Be more goat…

Tomorrow is the Chinese New Year – and depending on who you talk to, the new year can be called the Year of the Sheep, the Ram, or the Goat. Personally, I’m going for goat.

Goat

Sheep and goats have played a significant part in the history of people all over the world. They come into proverbs and religion – separating the sheep from the goats is the one that springs most readily to mind, and highly relevant in these days where governments seem intent on creating division and setting some people to one side as ‘worse’ than others. David Cameron’s recent suggestion that obese people on benefits should have those benefits cut if they ‘refuse’ treatment is just one of a plethora of attempts to create and emphasise division, to cement in peoples minds the idea that some people are better than others, that some are more deserving than others, and so forth.

That, indeed, was how I always understood the idea of ‘separating the sheep from the goats’. The vicar who I first heard tell it was pretty clear: sheep are better than goats. The Lord is My Shepherd, not my Goat Herd. Sheep are cuter and better. They’re obedient and subservient, and they get their reward as a consequence. We should be like sheep, and let ourselves be herded – not like goats, who are ugly, stubborn and disobedient. We even have a word specially for it: capricious. It’s a primarily negative word – to be unpredictable, ungovernable, stubborn, unwilling to follow rules. Unwilling to be ruled. Don’t be a goat, the message seems to go. Be a sheep.

With the Chinese New Year ahead, the political statements are already making the point. Hong Kong’s CY Leung said that  citizens had better ‘inherit the traits of the sheep, of being tame and friendly, in the New Year’. That’s how governments would like us to be – indeed that’s how ‘the powerful’ all over would like us to be. Tame and friendly. Obedient. Compliant. Not too much trouble. The increasing moves in the UK towards a more authoritarian approach to the internet are just one example. We’re expected to just accept surveillance – like sheep accepting sheepdogs watching us all the time. We’re expected to embrace ‘porn’ filtering – again, it’s for our own good. Being penned in, like sheep. We’re not supposed to question this. We’re supposed to believe that those set to watch us, those who build the fences that pen us in, have our best interests at heart – rather than wish to shear off our wool, roast us and eat us with mint sauce.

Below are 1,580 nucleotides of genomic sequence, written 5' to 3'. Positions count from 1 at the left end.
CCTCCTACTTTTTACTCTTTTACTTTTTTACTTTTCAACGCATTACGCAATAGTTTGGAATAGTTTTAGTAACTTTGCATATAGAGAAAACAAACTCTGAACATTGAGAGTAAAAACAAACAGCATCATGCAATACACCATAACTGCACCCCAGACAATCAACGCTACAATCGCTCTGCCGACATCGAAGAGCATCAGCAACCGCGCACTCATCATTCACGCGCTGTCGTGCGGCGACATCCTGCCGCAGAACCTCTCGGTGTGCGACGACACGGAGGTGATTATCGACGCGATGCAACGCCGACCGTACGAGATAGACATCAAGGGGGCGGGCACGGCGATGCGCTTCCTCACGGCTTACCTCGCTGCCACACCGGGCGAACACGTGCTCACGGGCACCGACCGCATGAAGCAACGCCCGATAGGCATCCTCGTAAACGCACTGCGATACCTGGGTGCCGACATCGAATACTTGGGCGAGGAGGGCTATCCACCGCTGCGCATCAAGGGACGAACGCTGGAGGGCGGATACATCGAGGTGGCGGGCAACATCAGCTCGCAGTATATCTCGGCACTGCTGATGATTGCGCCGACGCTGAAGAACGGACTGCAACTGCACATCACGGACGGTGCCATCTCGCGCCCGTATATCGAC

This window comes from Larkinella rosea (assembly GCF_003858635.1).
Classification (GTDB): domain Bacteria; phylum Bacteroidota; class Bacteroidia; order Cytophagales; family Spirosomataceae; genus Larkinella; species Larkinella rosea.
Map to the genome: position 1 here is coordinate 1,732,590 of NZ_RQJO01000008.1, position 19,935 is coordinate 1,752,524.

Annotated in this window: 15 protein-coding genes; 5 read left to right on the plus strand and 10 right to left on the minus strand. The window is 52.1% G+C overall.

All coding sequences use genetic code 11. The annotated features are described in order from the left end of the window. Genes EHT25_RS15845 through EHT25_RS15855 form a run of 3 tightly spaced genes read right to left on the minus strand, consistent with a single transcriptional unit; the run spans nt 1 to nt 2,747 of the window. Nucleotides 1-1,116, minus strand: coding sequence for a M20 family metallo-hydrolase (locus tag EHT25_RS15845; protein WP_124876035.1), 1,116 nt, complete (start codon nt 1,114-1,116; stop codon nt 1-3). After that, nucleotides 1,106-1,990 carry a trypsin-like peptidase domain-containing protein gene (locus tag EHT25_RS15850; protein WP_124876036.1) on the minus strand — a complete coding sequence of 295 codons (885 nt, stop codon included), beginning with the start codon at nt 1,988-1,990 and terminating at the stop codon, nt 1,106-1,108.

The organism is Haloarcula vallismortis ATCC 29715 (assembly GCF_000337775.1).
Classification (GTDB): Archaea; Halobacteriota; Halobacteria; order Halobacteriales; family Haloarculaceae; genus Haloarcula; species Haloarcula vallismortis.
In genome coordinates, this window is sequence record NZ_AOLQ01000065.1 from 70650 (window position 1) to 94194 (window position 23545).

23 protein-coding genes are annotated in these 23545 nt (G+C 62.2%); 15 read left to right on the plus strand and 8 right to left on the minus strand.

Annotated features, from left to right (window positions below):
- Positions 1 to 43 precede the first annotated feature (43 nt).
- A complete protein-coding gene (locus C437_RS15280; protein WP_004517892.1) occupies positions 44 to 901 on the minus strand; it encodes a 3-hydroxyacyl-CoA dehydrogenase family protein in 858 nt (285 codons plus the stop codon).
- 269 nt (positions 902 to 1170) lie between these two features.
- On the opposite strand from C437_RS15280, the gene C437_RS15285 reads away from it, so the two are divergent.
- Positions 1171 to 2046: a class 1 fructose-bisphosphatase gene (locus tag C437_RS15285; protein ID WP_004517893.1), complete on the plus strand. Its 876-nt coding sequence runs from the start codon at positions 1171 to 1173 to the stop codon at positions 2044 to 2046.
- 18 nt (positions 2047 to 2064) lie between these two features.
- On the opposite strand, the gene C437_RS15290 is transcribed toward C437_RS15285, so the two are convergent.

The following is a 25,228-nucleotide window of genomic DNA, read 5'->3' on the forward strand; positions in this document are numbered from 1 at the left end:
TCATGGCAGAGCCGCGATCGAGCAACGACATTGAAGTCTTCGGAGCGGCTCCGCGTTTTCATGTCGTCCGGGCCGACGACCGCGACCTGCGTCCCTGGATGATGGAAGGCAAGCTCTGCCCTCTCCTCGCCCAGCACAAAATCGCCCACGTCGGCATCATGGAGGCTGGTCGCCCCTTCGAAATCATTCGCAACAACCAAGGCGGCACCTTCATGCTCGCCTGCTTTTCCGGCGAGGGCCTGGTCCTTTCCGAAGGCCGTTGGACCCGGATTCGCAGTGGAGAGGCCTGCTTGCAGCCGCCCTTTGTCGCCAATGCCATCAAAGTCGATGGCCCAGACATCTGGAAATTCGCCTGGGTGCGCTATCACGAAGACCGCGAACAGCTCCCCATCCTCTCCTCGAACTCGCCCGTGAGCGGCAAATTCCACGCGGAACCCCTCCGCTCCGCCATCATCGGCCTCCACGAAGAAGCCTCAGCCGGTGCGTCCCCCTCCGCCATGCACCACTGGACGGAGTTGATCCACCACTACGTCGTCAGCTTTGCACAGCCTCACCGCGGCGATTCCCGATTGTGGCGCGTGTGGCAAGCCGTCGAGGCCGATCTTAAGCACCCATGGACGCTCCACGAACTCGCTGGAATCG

And the evidence that they don’t have our best interests at heart seems to be growing all the time – the tax avoidance and evasion stories are just another example of the same sort of stuff we’ve seen before. One rule for the sheep, another for the dogs, still another for the farmers.

So, in this New Year, I say we shouldn’t accept it. Don’t be a sheep. Be a goat. Be awkward. Challenge what we’re told – and disobey the rules if they’re not right. Don’t be afraid to challenge even the biggest trolls on the bridges. Goats can be more powerful than they seem. I’m not afraid of being less cute than a sheep, less valued than a sheep. I’d rather be ugly and ornery than compliant….

Be more goat.

Thanks to David Spencer (@Honxqp) for the quote from CY Leung.

2 thoughts on “Be more goat…

  1. …Goats can be more powerful than they seem … Be a goat. Be awkward. Challenge what we’re told …

    There is a way that us goats can win big in 2015 and practically wipe out the big parties from a ruling coaliton in government in 2015.

    See how on
    http://www.anastasia-england.me.uk

    Europe has worked with multi party coalitions over many years right well.

    As far as I see only a mere 7 million voted in 2010. Nearly 16 million did not vote, including 9 million women. In 2014 about 7 million had not bothered to keep registered to vote.

    But there is a way that socialist parties could win and form a government in 2015 in England, and join with the Welsh Plaid Cymru and SNP in Westminster to thwart the evil deeds of ConDemLabUKIP.

    http://www.anastasia-england.me.uk

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